Florida teen threatened mass shooting on NYC subways during Thanksgiving: feds

Police on subway platform in Brooklyn
NYPD officers on a subway platform in Brooklyn.
File photo/Lloyd Mitchell

Federal prosecutors in Florida charged a 19-year-old man this week with posting an online threat to commit a mass shooting on the New York City subways during Thanksgiving.

Robert Trout III, 19, of St. Petersburg faces a count of knowingly transmitting in interstate commerce a true threat, a charge that carries a maximum five-year prison sentence if convicted.

According to U.S. Attorney Roger B. Handberg of the Middle District of Florida, Trout made the threat on Instagram, posting a video that he intended to travel to New York during Thanksgiving and shoot “anybody” that he saw.

In the video, which was not released, Trout allegedly said he would commit the mass shooting on Thanksgiving night, Nov. 23, and warned, “If you’re from New York City, do not take the train on Thursday evening.”

Along with issuing the verbal threat, federal prosecutors reported, Trout also allegedly showed off multiple firearms — including a pair of semi-automatic firearms with extended clips.

Trout allegedly said in the video that the clips contained 60 bullets — “That’s 60 shots, that’s 60 people dead,” he claimed.

Federal agents and the local Pinellas Park Police Department were alerted to the online postings, and tracked Trout down through a review of his Instagram account and witness statements.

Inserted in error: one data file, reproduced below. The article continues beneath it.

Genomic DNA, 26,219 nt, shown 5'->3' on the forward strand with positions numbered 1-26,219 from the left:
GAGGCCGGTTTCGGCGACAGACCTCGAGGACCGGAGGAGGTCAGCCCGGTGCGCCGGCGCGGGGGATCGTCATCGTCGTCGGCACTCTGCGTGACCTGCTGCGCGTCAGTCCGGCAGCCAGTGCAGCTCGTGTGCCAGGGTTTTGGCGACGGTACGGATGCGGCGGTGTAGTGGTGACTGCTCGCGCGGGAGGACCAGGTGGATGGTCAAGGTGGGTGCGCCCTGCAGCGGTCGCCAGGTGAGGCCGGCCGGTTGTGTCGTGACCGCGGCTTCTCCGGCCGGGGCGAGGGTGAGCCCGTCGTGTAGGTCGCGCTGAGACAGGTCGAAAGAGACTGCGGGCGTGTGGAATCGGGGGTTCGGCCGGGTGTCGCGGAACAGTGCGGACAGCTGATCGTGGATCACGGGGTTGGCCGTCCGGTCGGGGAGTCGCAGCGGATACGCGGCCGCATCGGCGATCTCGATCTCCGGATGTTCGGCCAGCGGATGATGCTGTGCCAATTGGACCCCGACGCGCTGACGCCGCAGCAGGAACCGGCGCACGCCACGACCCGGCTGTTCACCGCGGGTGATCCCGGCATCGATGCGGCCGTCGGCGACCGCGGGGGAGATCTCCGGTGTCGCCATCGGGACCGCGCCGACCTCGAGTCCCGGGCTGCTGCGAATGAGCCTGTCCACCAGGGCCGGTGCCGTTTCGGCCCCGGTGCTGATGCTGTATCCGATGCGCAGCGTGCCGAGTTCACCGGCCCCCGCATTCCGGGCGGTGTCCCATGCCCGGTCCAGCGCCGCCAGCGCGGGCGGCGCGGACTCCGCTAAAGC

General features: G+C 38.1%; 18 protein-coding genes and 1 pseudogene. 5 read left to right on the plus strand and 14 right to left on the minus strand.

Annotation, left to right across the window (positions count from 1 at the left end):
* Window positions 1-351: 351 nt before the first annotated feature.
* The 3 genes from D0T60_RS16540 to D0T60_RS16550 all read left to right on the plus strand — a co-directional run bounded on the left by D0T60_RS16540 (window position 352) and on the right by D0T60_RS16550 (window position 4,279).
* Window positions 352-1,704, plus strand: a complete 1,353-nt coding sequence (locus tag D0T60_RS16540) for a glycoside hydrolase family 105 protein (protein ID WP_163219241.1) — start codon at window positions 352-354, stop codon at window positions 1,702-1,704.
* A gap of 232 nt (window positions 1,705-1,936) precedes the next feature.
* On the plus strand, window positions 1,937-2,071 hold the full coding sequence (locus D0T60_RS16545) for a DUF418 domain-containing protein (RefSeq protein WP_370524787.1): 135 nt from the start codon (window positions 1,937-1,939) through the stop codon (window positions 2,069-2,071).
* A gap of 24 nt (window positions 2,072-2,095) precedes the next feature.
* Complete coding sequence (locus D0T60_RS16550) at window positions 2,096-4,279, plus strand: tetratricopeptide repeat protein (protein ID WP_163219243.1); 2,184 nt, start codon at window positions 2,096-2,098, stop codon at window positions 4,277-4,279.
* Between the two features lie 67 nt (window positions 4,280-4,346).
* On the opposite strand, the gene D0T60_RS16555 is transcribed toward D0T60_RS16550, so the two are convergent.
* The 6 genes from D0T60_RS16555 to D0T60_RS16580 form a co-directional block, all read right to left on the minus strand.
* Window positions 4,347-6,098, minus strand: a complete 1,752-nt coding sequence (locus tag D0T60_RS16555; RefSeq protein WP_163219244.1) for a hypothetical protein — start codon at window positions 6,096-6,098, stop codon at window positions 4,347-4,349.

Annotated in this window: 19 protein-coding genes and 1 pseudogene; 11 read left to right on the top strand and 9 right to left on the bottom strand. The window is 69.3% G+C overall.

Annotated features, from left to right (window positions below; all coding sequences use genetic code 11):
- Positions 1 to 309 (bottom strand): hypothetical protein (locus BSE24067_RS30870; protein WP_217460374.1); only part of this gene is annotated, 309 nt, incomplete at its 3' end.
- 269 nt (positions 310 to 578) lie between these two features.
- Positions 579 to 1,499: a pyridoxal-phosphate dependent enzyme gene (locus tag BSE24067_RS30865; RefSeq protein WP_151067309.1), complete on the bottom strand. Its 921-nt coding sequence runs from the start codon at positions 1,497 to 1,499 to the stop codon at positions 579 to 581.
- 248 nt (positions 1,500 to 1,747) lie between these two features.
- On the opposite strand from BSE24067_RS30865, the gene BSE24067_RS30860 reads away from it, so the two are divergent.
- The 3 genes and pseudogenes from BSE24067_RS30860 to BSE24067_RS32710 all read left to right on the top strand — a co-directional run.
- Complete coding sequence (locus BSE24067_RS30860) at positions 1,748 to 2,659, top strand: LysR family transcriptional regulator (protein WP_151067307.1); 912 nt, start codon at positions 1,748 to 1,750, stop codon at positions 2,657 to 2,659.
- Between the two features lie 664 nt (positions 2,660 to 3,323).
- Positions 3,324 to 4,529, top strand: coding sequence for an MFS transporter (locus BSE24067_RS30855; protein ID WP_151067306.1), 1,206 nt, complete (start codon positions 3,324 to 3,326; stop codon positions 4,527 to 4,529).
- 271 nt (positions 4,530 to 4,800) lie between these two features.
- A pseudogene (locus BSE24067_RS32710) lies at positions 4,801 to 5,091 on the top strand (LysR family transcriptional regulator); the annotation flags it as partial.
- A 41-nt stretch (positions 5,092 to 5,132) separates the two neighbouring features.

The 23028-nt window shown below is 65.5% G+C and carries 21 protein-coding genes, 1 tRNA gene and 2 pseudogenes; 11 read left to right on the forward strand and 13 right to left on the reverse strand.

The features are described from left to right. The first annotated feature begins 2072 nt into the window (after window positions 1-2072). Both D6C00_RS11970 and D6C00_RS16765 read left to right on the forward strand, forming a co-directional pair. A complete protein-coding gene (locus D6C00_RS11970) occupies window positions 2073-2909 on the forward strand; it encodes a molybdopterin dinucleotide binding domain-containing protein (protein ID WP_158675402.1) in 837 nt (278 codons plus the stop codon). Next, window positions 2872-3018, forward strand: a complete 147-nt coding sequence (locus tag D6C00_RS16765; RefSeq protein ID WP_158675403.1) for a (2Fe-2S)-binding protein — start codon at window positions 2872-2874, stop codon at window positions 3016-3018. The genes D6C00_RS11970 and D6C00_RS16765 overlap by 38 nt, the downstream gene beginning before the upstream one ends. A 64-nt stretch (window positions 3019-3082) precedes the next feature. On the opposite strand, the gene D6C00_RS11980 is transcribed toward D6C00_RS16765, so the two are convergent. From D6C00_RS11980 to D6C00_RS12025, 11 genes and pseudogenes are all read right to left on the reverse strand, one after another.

Citing local law enforcement information, WTSP-TV reported that Trout has “ties to New York,” and family members believed he was slated to move to the city soon. 

Trout was arraigned in U.S. District Court in Tampa on Dec. 7, and ordered held without bail pending additional hearings, federal prosecutors said.

Joana Flores, a spokesperson for the MTA, expressed gratitude to the law enforcement agents who cracked the case.

“The NYPD and federal law enforcement authorities made clear prior to and on Thanksgiving that there were no specific credible threats to New York City, including to the transit system, and we are grateful to policing professionals here, and across the country, for the work they do to keep New Yorkers safe,” Flores said.

Updated on Dec. 10 at 2:10 p.m.